Well, you all knew it was coming. Put the sandwich down if you want to continue. Do-do. Do-do. Do-do. (Jaws Potty theme music) Someday, her sense of humor may elevate beyond 13-year-old boy. Dare to dream.
Readers, we have been on some truly magical adventures together; the Thomas Train Day with the fairy God-conductors comes to mind. You have toughed out some rough times with me too. You have stood fast with me through the birth of Super Baby, Super Toddler's walking refusal, Super Preschooler first day of Preschool; plus many a battle with Perfect Mom. But nothing, and I mean nothing, has been the harrowing, frustrating, trial and tribulation, stroll through the valley of the shadow of doubt that potty training Super Preschooler has been. It has been a mess; figuratively, literally, and every other way I can mean a mess. But you are not going on that messy trip with me, my lovely Readers. Not that I don't think you could handle it; I know you could handle it. You are all strong. Not that I can't handle the telling. It is still quite fresh, as far as battles go; in fact, I am still putting out little border-skirmishes here and there. And heck, I still have to do the other two Supers, so it is definitely on my mind. No, the reason I can't tell you is Super Preschooler.
I share a lot with you guys. Since most of what I write about is me and my awkward path through motherhood, it is fairly necessary to share a great deal about my children. Most of the time, I feel good about this. They are super children, so there isn't much bad to tell. I don't feel that anything I write here will embarrass them unduly later on, and if it does, well, I just hope that super forgiveness happens to be a super power that they develop as they age. The battles that I document here are, by and large, my battles. My insecurities. My awkward antics. Even though they are the superheroes and I tend to play sidekick, you are getting my version and take on things. My journey and my story. This story here is not mine to tell. Potty training is such a sensitive thing, such a private and unique story. I can't even really call it a story because, honestly, do people sit around the campfire and tell tales of their first pee? No, they don't. Because that is gross. Therefore, I am not going to tell you about Super Preschooler and his battle with potty training, except to tell you that I am very proud of him and his efforts. What I am going to talk to you about is talking about potty training with other moms. I believe this is called a bait and switch in the biz, but, believe me, as far as potty posts go, this one is the better one. If there were a better potty post, that is.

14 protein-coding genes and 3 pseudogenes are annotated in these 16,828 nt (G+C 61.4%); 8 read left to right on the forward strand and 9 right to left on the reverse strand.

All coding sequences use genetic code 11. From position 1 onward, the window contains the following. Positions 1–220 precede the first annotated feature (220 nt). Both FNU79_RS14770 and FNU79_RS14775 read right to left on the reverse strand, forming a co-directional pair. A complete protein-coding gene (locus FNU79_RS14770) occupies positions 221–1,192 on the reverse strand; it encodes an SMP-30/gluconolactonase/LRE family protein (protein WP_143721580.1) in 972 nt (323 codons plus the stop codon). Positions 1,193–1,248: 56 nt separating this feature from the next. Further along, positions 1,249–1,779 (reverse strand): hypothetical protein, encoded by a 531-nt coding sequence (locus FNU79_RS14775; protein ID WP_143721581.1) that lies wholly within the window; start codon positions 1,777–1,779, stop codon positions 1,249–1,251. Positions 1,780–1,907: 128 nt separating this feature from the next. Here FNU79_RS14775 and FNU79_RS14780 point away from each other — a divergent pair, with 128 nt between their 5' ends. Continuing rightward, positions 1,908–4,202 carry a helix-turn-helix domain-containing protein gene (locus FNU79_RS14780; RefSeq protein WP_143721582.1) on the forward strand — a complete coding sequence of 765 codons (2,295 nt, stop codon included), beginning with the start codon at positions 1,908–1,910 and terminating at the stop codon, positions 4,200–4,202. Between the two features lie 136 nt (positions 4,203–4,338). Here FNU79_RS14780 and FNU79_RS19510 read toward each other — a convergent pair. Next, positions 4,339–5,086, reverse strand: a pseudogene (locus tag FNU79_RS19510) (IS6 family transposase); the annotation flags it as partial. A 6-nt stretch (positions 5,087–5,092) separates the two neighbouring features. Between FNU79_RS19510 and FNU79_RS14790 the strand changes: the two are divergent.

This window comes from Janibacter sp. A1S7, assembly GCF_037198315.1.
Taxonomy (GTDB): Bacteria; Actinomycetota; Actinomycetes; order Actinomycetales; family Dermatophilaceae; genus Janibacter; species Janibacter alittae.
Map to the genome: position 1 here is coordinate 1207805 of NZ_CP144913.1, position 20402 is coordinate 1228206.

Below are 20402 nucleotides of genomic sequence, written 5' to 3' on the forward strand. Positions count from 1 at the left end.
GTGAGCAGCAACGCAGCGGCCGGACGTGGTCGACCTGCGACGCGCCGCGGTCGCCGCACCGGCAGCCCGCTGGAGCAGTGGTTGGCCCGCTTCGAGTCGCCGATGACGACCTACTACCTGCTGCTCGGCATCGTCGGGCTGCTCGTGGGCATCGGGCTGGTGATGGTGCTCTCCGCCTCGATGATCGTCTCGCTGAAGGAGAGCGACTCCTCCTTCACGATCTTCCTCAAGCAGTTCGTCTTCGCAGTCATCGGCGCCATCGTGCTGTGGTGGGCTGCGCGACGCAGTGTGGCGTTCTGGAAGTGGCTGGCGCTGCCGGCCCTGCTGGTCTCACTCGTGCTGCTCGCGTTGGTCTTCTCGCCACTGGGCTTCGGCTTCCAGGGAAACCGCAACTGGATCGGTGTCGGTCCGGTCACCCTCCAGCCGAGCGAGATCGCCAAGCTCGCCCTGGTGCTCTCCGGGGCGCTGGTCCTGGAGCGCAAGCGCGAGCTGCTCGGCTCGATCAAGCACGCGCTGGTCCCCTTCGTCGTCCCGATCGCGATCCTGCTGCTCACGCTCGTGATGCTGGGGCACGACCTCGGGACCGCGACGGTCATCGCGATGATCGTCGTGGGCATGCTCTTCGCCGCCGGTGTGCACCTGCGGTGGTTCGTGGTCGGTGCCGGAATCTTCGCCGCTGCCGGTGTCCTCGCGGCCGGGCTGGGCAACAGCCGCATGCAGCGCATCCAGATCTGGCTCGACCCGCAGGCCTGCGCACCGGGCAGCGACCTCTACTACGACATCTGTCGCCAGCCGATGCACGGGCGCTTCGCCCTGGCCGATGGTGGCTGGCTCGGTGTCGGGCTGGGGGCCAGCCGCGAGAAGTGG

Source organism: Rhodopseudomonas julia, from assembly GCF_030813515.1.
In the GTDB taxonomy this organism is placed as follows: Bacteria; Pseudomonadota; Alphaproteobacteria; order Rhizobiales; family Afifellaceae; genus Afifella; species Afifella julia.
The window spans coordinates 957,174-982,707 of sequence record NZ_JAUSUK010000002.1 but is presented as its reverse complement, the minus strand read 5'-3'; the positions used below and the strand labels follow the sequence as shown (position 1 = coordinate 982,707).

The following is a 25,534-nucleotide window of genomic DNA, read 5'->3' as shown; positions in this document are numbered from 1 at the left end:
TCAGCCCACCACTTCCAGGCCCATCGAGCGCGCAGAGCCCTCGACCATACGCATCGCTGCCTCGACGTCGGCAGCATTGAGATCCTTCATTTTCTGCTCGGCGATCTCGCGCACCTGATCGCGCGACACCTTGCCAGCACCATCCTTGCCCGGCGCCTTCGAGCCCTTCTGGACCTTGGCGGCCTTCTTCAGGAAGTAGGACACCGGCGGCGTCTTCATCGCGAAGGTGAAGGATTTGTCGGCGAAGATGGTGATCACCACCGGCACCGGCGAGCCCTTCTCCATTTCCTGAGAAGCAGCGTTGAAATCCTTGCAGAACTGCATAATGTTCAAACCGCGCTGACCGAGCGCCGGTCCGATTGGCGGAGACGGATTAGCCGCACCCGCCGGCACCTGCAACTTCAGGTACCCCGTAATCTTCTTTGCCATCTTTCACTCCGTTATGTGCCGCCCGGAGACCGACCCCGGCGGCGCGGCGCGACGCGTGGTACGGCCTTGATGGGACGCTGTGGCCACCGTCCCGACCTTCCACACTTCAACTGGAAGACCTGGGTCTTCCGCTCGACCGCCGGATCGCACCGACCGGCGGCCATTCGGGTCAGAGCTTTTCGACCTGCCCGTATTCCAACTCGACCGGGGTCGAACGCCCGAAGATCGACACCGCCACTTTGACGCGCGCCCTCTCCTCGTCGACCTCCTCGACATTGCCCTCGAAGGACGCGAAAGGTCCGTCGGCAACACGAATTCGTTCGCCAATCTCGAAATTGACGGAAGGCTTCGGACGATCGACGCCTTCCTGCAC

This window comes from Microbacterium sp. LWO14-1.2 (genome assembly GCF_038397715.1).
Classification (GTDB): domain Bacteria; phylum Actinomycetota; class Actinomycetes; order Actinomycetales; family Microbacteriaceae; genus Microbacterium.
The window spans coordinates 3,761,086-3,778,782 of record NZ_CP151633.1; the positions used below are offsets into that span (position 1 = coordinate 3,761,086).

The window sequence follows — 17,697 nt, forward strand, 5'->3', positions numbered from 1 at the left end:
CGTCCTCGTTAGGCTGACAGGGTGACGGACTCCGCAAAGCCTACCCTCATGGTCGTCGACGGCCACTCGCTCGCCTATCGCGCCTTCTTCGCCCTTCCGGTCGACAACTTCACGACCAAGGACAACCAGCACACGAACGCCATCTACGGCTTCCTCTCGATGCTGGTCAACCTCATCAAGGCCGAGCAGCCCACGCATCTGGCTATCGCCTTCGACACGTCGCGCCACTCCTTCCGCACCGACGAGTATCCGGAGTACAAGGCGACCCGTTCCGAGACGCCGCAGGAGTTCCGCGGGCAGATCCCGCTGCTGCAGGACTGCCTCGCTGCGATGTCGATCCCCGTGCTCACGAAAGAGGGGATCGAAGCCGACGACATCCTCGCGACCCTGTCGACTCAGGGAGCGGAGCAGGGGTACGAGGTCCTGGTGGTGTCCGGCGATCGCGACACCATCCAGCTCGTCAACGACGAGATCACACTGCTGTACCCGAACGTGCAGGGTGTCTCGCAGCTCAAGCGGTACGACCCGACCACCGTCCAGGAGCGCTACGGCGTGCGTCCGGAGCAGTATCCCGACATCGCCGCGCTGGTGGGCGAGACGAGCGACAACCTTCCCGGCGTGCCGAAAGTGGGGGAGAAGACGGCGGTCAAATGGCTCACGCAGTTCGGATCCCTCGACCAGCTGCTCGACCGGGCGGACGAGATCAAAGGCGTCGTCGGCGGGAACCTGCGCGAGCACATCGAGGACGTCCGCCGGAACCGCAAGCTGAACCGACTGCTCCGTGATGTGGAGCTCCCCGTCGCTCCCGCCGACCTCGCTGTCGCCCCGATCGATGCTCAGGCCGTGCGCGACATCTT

Talking to other parents about potty training is like kicking a hornet's nest. You aren't altogether sure what is going to come out, but you are sure that you aren't going to like it. Plus, why the heck are you kicking hornets' nests? That is not a good idea. Ever. Among moms, mostly of the stay-at-home variety, when a child potty trained ranks quite high on the list of what makes one's child impressive. It is like number 3, after when a child walked and when a child talked. There are a few others; reading, writing one's name, ability to access Netflix solo, drinking from a normal cup, ability to dress. But nothing makes a mom false-blush faster than saying, "Oh, Perfect Toddler? She has been using the potty since she was 14 months old. No big deal, considering she walked at 7 months and has been speaking in full sentences since she was a year. We are looking into early admission for Harvard, of course."
I don't know why this is such a bragging touchstone. OK, that is a lie. I totally know. It is the equvalant of saying, "Oh, you aren't done with your term paper? Poor thing, I have been done since last week." or "Oh, I don't even brush it, it just falls this way in the morning. Thank you." or "Stunning? Really? In this old thing? Bless your heart." Moms brag about their children's potty training because IT MAKES THEM BETTER THAN EVERYONE ELSE. The rest of us are cleaning up pee and poop that our children wear in a belt around the lower half of their bodies.We are having to wash or store these recepticals of waste. We are not as good as these non-diapered moms are in the clearest possible way; the abundance of fecal matter in our lives is 100% more.
Plus, everyone knows that part of the joy of having children is stealing their accomplishments and parading them around like they are your own. I don't have to tell you this, do I? That is like Parenting 101. Do I sound bitter, Readers? I am not trying to. I mean, of course, I am jealous of these moms. That is the whole point. They can't be better if no one wants to be like them. Then, they would just be like everyone else. And goodness knows, we can't possibly stop the cycle of mean girls and the girls that want to be like them. I mean, none of us would know how to function, right? My role of lesser mom is important to the mom structure, for without me and my sisters, the better moms wouldn't have anyone to mock. And then we, lesser moms, wouldn't have anyone to gossip about. And then we would have a glorious, egalitarian, mom utopia where we all drink wine and compliment each other on our beautiful hair and talk about other things, like books and politics and social issues, while our children romp together on the swings in the setting sun. We couldn't possibly have that, now could we? And, we are back to bitter. See, cycles!
Other than bitter, I am mostly just confused. When did it become socially acceptable to talk about toileting in public? Was I sick the day that this memo came out because I really don't recall it. But it continues to happen. Here is what happened in Super Baby's First Steps class last week:
Teacher who I am pretty sure I don't like but it is week 2 so I shall reserve judgment: Snack time!
Child 1: Yum, these raisins are delish!
Child 2: Yes, I love them.